DIREKTIONZ’s review published on Letterboxd:
An experience about emotions, through colors and death. Through music and internal conflict. Krzysztof Kieślowski’s highly spiritual film about feelings and the uncertainty of our existence. A film that explores the idea of the feeling of not being alone in the world, without any complete logical story-telling in some sense. Anyone who’s trying to decipher its plot won’t be experiencing the film fully, but invites them to a second and more fulfilling watch.
There’s a certain scene in this where Kieślowski relies fully on emotions and avoiding any explanation why a certain character decides to do what she’s doing. But we know how the character feels and that’s enough. Any other film would’ve explained to us the reasons. They’re unknown, but we acknowledge them unconsciously.
Kieślowski fully trusts the audience’s cleverness and openness for emotions. He isn’t interested so much in the plot-point then the emotions surrounding the story-beats. It’s a colorful, beautiful looking film with multiple color-pallets complementing each other perfectly. Acknowledging the potential sadness in life, but also the idea of “living in the moment”.
I’ve seen a ton of films, but just a few films achieved to stay with me, freezing moments into a mesmerizing frame; The image of Veronique standing in the rain, the sun shining on her and enjoying fully the moment; The image of the camera flying over the concert-hall in the audience with the mesmerizing music; The image of the turned-around snow-globe in the train. (EDIT: It’s interesting how my memory failed here, both times. But it fits perfectly to the film that feel like a forgotten dream that you just woke up from)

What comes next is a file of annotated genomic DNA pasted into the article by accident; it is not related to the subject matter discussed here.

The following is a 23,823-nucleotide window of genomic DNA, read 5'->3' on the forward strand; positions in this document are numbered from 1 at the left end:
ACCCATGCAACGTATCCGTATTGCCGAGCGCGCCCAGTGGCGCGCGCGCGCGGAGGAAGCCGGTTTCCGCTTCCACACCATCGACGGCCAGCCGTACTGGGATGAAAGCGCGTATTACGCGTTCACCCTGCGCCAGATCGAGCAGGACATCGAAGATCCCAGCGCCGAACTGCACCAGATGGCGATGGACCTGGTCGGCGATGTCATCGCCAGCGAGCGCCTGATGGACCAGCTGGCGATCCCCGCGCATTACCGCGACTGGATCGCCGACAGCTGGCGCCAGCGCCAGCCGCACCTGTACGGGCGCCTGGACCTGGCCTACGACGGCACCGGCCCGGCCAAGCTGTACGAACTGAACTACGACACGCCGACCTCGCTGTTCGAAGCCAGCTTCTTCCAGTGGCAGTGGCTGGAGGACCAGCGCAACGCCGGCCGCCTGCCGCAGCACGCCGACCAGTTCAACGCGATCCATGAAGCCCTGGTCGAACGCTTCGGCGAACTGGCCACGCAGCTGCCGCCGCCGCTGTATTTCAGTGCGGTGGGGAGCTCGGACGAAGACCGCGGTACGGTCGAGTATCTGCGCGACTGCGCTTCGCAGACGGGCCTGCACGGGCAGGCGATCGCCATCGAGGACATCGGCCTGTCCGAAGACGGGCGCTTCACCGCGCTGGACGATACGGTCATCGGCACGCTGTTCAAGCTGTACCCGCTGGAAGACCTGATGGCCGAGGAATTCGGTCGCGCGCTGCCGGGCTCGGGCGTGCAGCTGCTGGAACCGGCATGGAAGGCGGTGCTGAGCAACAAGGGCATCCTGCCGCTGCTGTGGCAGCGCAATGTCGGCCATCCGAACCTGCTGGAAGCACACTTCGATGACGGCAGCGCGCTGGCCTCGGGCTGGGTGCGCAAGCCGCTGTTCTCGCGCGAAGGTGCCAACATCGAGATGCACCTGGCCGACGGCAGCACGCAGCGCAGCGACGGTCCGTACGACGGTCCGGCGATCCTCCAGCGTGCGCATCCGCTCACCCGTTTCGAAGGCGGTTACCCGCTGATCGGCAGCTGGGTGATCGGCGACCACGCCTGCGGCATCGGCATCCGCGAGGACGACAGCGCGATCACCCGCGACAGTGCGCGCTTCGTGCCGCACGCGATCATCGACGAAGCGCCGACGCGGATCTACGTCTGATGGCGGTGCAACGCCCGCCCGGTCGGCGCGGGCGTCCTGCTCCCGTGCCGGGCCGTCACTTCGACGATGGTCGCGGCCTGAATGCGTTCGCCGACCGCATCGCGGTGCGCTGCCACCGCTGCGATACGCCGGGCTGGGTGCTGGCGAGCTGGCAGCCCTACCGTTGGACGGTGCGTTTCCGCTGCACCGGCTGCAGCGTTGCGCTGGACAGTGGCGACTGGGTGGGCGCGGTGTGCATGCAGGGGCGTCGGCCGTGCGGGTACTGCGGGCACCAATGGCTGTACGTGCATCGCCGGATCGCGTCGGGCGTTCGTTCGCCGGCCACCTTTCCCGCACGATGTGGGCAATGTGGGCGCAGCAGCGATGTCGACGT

It’s impossible to talk about The Double Life of Véronique without making the film sound, corny, manipulative and pretentious. The reason behind it is simple, words can’t convey the emotions of images and music. This is a special film everyone will experience differently, and even I have the feeling that I haven’t got the full experience out of this. You can’t unravel a Kieślowski film and that’s all you need to know before going into this magical film